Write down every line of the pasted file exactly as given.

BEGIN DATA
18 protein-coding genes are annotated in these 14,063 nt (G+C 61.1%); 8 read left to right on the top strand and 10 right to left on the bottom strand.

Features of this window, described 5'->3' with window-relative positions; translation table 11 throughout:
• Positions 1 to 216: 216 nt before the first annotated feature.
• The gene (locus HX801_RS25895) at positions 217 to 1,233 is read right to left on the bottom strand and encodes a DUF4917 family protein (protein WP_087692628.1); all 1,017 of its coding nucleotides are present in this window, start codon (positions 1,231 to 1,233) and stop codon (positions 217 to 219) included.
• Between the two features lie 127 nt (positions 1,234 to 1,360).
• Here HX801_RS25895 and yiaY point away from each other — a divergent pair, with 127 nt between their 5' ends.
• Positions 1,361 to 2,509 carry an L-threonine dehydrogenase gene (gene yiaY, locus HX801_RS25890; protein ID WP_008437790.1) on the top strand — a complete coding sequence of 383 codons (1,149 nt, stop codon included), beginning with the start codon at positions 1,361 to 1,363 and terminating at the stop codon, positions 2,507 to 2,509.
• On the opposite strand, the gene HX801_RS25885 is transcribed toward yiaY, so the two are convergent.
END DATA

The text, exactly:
18 protein-coding genes are annotated in these 14,063 nt (G+C 61.1%); 8 read left to right on the top strand and 10 right to left on the bottom strand.

Features of this window, described 5'->3' with window-relative positions; translation table 11 throughout:
• Positions 1 to 216: 216 nt before the first annotated feature.
• The gene (locus HX801_RS25895) at positions 217 to 1,233 is read right to left on the bottom strand and encodes a DUF4917 family protein (protein WP_087692628.1); all 1,017 of its coding nucleotides are present in this window, start codon (positions 1,231 to 1,233) and stop codon (positions 217 to 219) included.
• Between the two features lie 127 nt (positions 1,234 to 1,360).
• Here HX801_RS25895 and yiaY point away from each other — a divergent pair, with 127 nt between their 5' ends.
• Positions 1,361 to 2,509 carry an L-threonine dehydrogenase gene (gene yiaY, locus HX801_RS25890; protein ID WP_008437790.1) on the top strand — a complete coding sequence of 383 codons (1,149 nt, stop codon included), beginning with the start codon at positions 1,361 to 1,363 and terminating at the stop codon, positions 2,507 to 2,509.
• On the opposite strand, the gene HX801_RS25885 is transcribed toward yiaY, so the two are convergent.